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LA Kings’ New Head Coach Gets Analytical About His Team’s Offensive Woes

LA Kings defenseman Drew Doughty (right) receives instruction from then-associate head coach John Stevens (left).
(click above to view larger image)
Photo: David Sheehan/CaliShooterOne Photography

LOS ANGELES — As it was when the Los Angeles Kings introduced Rob Blake as their new general manager, offense, or more accurately, the lack thereof, was the most discussed topic when the team introduced their new head coach, John Stevens, who had been an assistant coach under Terry Murray and associate head coach under Darryl Sutter.

Early in the press conference on April 24 where he was introduced to the local media, Stevens said something that has been plainly evident for a long time: that the Kings don’t get pucks or bodies to the middle of the ice or the front of the net anywhere enough.

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Rob Blake, Luc Robitaille Have Much To Build Upon As New Leadership for LA Kings

From left to right: Dan Beckerman, President/CEO. Anschutz Entertainment Group; Luc Robitaille, President, Los Angeles Kings; Rob Blake, Vice President/General Manager, Los Angeles Kings.
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Photo: Gann Matsuda/FrozenRoyalty.net

LOS ANGELES — On April 11, the new leadership of the Los Angeles Kings made their debut during a press conference at Staples Center in Los Angeles, where they discussed the need for change.

But before he looked ahead, President and Chief Executive Officer of the Anschutz Entertainment Group (AEG) Dan Beckerman, praised former Kings President/General Manager Dean Lombardi and former head coach Darryl Sutter, who were fired on April 10.

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An Heir of Resiliency

The following is a story I originally wrote for the English section of the Rafu Shimpo, the Los Angeles Japanese Daily News (founded in 1903), on a freelance assignment. It was published in their print edition on November 30, 2016, and they have graciously allowed me to reprint the story here.


Los Angeles Kings right wing Devin Setoguchi
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Photo: Juan Ocampo/Courtesy Los Angeles Kings via Getty Images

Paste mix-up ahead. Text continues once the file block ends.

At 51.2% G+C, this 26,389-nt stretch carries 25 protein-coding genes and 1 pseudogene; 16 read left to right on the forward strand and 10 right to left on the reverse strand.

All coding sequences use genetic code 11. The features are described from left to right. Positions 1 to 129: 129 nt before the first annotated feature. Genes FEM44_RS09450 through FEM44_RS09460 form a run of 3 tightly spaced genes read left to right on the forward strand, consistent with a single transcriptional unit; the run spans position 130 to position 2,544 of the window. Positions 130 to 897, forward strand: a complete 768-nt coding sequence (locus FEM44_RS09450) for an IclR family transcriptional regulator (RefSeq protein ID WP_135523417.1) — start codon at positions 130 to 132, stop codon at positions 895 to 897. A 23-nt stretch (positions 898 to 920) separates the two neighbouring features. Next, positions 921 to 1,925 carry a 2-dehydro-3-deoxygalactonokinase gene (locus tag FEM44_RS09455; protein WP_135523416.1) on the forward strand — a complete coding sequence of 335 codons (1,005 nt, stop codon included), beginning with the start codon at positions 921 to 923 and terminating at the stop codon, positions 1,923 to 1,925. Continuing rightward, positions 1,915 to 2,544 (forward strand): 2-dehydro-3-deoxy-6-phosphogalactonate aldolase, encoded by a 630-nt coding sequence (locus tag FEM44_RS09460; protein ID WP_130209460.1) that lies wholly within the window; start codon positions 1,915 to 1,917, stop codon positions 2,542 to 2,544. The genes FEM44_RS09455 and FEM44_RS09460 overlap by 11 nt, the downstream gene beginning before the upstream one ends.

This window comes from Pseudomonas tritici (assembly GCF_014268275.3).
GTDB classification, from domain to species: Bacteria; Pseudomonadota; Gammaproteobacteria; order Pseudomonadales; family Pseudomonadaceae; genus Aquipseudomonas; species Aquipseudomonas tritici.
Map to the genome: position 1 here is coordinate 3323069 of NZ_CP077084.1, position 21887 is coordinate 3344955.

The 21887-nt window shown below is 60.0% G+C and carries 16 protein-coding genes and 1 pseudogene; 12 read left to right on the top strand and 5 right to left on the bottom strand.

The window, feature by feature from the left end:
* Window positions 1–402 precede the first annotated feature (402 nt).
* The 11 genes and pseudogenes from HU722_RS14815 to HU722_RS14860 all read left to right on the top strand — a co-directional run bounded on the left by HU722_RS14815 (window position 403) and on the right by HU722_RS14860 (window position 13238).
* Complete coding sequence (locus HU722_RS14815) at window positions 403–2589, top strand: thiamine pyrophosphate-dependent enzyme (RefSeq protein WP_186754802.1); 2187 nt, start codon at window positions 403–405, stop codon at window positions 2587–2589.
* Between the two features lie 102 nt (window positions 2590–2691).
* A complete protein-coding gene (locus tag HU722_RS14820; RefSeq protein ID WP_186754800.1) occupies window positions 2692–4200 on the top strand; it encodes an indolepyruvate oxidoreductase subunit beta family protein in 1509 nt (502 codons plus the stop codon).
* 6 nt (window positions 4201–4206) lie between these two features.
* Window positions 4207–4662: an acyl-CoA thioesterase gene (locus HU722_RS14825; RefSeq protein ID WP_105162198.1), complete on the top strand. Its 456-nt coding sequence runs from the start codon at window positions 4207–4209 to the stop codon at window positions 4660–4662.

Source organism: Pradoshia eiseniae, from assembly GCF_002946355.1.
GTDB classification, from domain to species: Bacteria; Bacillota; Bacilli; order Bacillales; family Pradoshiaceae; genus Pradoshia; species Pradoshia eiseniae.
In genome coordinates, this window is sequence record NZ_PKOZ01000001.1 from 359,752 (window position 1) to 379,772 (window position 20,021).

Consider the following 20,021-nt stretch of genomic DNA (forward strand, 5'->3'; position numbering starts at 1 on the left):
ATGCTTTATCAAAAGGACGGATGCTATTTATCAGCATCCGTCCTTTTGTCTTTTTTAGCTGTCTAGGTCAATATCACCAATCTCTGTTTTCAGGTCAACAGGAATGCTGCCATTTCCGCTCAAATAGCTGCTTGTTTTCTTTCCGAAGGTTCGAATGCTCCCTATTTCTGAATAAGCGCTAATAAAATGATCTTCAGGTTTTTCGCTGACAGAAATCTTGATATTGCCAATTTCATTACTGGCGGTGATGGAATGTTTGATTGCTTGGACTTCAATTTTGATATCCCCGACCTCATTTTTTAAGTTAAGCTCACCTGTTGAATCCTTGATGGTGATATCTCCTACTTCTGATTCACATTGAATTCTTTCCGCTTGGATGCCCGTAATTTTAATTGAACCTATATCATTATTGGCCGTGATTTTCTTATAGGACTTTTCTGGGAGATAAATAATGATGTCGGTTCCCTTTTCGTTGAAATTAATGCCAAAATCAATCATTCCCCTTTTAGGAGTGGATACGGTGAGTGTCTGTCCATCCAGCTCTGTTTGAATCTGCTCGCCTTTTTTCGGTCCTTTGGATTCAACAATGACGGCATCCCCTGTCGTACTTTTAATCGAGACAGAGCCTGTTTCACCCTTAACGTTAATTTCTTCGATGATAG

EL SEGUNDO, CA — When he was playing youth hockey in Canada, Devin Setoguchi’s favorite player was a fellow Japanese Canadian, superstar Paul Kariya, who played for the Anaheim Mighty Ducks (now the Anaheim Ducks) from 1994-95 to 2002-03, before finishing his National Hockey League career with the Colorado Avalanche, Nashville Predators and St. Louis Blues.

Today, Setoguchi, 29, is playing for the Los Angeles Kings, hoping to complete a comeback story that would add another chapter to a family legacy in Canada that began in Vancouver, British Columbia, and includes his paternal grandparents having to survive incarceration in a horse stable nearly 75 years ago.

Setoguchi grew up in Taber, Alberta, on a farm that was established by his paternal grandparents, who lived in Vancouver until World War II when they were forcibly removed from their home and community.

Indeed, Canadians of Japanese ancestry, along with their immigrant parents, were unjustly incarcerated during World War II—more than 22,000 people in all—in Canadian concentration camps, in similar fashion to the unjust incarceration of more than 110,000 Japanese Americans and their immigrant parents in American concentration camps and other confinement sites.

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Ontario Reign’s First Season In AHL Deemed A “Rousing Success” – Part 2

Left wing Adrian Kempe is just one of several LA Kings prospects
developing their skills with the AHL’s Ontario Reign.
(click above to view larger image)
Photo: David Sheehan/CaliShooterOne Photography

LOS ANGELES — As previously reported in Part 1 of this story on June 16, moving their American Hockey League affiliate more than 3,000 miles from Manchester, New Hampshire to Ontario, California was a great success in many ways for the Los Angeles Kings.

But more specifically, about one year later, it is clear that the greatest, most positive impact for them has been how the move west has affected the development of their young prospects—preparing them to become National Hockey League players.

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Kevin Gravel Is Moving Up The LA Kings Depth Chart Fast

LA Kings defenseman prospect Kevin Gravel
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Photo: David Sheehan/CaliShooterOne Photography

EL SEGUNDO AND LOS ANGELES, CA — One thing that has been virtually automatic with Los Angeles Kings head coach Darryl Sutter is that he is a negative feedback kind of guy when it comes to talking about young players.

Indeed, Sutter chooses to tear them down rather than sing their praises, as his way of motivating them. In fact, he has stuck to this method of motivating his young charges so much that when he does say anything even remotely positive about a young player, it comes as a shock.

As such, when Sutter recently offered praise of defenseman prospect Kevin Gravel, who was recalled from the American Hockey League’s Ontario Reign on February 11, without hesitation, shock and astonishment ensued.

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